Not all SET amps are created equal. The circuitry is fairly simple in most cases, and aside from issues of power supply and output transformer quality, the biggest sonic variable is the power tube. The harmonic signature of the output tube tends to dominate the amp's voicing. Take for example an EL34 power pentode. Even when operated in triode mode, with the screen grid connected to the plate, it still projects a full-bodies bluesy sound - far different than that of a 300B or 2A3 DHT. The harmonic flavor and distortion spectrum of an EL34 make it a great choice for guitar amplification, but not necessarily for music reproduction. Joe Roberts, the progenitor of the now dormant Sound Practices, once remarked something to the effect it's hard not to make a good sounding 2A3 based amp. My sentiments exactly. I've certainly never met a 2A3 SE amp that failed to appeal.
So what's the big deal about a triode that was already being eased out of mainstream audio in the late 40s? The attraction has to do with harmonic purity and clarity of expression. The 2A3 has the potential to reproduce the midrange with astounding purity and verve. It is to the tube world what Champagne is to the wine world. The music's drama bubbles to the surface with little effort. Nuances float to the surface naturally, without overwhelming the auditory system. A good 2A3 gives the midrange, the core of the music the Windex treatment. It is prodigious in clearing away the cobwebs and elucidating the music's passion. Its direct presentation is in contrast to that of an EL34 pentode, which while sounding rich, tends to muffle and blunt the music's spontaneity.
The DIVA "Seduction" does an excellent job of giving the KR Enterprise 2A3 plenty of room to breath in the midrange. Soprano voice and violin overtones were particular joys with the DIVA in the chain. The NOS Tungsol 6SN7s helped in fleshing out a credible soundstage with excellent width and depth dimensions, but just shy of the BassZilla's full potential in this area. In addition, image outlines lacked the ultimate in focus and delineation. I obtained the best results with the Air Tight ATC-2 preamp, whose harmonic integrity complements that of the DIVA very nicely. DIVA's own M-7 preamp brightened the upper octaves far more than I could tolerate in the long run.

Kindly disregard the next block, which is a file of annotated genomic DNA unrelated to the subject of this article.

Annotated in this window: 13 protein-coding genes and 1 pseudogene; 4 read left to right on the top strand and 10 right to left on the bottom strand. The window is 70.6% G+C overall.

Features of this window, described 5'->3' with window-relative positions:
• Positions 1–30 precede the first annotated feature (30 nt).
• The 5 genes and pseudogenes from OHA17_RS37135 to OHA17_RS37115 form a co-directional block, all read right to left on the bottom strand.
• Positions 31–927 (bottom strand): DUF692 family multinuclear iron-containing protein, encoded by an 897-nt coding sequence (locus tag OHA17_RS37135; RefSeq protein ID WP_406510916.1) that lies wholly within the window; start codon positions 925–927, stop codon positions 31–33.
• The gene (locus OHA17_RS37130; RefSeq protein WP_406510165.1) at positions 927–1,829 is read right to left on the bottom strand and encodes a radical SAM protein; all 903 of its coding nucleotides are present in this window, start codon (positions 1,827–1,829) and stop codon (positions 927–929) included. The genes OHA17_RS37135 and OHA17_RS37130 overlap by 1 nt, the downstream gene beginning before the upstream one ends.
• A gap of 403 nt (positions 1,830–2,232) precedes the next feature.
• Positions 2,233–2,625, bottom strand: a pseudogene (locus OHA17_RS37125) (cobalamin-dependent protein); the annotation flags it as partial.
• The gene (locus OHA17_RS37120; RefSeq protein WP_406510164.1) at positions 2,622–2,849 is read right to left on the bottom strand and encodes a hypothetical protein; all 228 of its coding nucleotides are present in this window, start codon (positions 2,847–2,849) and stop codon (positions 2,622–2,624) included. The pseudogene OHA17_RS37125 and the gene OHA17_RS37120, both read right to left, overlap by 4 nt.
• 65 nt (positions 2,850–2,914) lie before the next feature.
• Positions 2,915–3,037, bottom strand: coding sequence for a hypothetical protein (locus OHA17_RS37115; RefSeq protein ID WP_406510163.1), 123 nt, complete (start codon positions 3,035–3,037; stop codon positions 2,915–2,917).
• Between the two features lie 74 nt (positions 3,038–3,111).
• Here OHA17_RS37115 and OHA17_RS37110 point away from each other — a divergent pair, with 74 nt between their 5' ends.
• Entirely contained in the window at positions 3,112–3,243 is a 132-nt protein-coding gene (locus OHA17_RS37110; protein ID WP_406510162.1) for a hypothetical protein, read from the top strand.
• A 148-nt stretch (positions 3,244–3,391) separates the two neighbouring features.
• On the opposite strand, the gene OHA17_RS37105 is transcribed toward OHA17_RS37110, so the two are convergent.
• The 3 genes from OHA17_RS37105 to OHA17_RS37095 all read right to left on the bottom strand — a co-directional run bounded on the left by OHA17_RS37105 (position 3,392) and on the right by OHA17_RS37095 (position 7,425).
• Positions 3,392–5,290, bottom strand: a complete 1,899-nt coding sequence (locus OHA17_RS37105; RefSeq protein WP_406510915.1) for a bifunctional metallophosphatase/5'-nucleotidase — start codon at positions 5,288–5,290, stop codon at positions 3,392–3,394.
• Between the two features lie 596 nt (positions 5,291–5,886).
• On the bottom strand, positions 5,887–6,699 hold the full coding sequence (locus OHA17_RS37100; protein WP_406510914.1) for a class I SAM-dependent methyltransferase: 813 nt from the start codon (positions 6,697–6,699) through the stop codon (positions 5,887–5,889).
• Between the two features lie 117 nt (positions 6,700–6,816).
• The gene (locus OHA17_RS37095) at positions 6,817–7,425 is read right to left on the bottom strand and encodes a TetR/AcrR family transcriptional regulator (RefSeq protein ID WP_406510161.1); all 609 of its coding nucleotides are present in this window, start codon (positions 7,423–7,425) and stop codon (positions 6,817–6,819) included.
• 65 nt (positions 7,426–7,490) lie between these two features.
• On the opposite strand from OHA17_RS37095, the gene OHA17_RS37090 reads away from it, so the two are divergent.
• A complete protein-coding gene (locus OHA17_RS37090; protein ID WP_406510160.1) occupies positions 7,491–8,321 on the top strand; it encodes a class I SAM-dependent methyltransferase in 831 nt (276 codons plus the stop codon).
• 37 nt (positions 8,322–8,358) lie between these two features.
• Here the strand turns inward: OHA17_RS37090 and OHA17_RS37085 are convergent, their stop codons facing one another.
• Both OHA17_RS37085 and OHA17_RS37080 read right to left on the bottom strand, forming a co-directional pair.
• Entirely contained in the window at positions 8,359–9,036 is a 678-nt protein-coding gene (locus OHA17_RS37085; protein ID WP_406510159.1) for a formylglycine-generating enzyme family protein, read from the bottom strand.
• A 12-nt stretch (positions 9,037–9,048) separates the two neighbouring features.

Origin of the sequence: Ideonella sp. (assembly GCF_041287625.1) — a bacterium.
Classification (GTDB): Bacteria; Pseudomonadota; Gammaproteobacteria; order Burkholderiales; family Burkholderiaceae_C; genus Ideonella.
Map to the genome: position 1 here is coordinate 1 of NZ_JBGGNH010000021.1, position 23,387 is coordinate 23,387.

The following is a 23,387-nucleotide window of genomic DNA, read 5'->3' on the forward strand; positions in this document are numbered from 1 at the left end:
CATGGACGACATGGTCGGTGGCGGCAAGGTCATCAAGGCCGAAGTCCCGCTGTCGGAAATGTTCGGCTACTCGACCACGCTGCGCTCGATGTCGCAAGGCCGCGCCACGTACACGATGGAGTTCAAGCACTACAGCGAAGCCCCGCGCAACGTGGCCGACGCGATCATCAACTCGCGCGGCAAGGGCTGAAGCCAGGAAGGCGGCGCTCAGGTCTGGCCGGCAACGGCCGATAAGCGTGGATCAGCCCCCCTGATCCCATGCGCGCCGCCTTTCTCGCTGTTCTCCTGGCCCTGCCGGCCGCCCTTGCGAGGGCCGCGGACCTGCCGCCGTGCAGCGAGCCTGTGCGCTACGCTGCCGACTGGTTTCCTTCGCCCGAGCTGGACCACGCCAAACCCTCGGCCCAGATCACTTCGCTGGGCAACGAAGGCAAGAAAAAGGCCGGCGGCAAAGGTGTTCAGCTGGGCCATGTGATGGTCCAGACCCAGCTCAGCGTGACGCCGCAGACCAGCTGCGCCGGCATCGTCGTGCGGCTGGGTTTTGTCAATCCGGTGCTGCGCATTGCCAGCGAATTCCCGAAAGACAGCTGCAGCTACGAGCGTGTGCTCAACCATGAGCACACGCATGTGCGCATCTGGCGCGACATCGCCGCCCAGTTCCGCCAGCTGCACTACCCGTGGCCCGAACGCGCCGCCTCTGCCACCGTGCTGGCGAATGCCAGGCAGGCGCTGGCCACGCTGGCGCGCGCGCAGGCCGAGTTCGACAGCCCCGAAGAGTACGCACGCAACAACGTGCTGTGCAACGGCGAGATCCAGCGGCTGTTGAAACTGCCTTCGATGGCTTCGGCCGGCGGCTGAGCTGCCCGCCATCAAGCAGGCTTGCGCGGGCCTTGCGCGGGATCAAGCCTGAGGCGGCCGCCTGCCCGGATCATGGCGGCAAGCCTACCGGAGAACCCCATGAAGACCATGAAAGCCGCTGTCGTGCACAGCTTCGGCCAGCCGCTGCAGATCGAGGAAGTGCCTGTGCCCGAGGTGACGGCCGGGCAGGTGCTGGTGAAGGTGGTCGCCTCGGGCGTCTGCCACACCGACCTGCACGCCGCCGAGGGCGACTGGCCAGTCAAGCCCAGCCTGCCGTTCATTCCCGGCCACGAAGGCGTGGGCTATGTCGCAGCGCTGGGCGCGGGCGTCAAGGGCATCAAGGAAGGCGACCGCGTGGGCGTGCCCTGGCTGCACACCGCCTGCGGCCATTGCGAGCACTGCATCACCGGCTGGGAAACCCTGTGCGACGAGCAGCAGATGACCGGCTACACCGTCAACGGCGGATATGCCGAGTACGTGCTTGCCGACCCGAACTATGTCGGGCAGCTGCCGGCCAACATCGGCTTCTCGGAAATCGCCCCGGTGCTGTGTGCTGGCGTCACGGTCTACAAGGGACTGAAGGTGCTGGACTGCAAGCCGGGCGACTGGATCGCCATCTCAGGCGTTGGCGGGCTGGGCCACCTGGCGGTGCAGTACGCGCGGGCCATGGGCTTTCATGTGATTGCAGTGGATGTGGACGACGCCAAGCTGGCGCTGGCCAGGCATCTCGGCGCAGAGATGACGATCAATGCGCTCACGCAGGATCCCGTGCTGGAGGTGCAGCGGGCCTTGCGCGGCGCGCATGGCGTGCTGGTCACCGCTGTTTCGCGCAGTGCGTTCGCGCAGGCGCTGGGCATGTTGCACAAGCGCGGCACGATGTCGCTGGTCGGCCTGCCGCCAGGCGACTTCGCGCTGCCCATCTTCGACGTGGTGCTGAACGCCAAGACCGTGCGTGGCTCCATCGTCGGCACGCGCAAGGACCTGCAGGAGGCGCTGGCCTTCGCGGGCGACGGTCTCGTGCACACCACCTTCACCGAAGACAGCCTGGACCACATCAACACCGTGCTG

I was surprised by the DIVA's strong control over bass transients. It doesn't exactly come outfitted with buffalo testicles, but its speed of attack and pitch definition were superior to the bass performance of the Cyrus Brenneman Cavalier - a cathode follower output stage design. Unlike a host of SET designs with mushy bass lines, the DIVA does not hold its punches. Kudos to designer Lim for being able to incorporate global feedback and improve bass damping without significantly impacting microdynamics. Only when compared with the much more expensive Art Audio PX-25 amplifier does it become clear that dynamics are in fact slightly blunted.
The overall tonal balance with the NOS 12AT7 tube type supplied by Richard Seah was too bright for my taste. This British 12AT7 equivalent, branded CV6091, apparently has a good reputation in the Far East, but in my system, it seemed to get worse with time. I finally replaced these with British made Amperex types with a much more mellow sound. This was just what the Doctor ordered in this case. Even so, I still wasn't entirely happy with the tonal balance. What I observed repeatedly was a lack of weight in the lower midrange. Both the microZOTL and the Art Audio PX-25 are better integrated and better balanced through the power range of the orchestra. The DIVA is not a romantic sounding amp. It's midrange clarity isn't matched by a lush and robust harmonic foundation. In other words, it is slightly lean in character, which argues for careful speaker matching. It worked very effectively with the Fostex BassZilla, benefiting from the latter's full-bodied lower midrange.
The DIVA Seduction along with Lim's other designs deserves wider recognition, and a serious audition is mandatory if you're shopping for that fabled 2A3 sound. There's considerable magic in the midrange, and the overall sound is spacious with good treble extension and bass control. In case you're wondering, I have not as yet had a chance to compare the DIVA with Moth Audio's si2A3 ($1,695 plus the cost of output tubes). Recall that this is the amplifier that our own Steven R. Rochlin took to like a "Moth to a flame." Current distribution in the US is very limited (only three dealers as of this writing), but DIVA Classic Audio will sell direct via the Internet to customers not serviced by a local dealer.
The Soul of Music / DIVA Classic Audio
Retail Price (w/o output tubes): $2,800 USD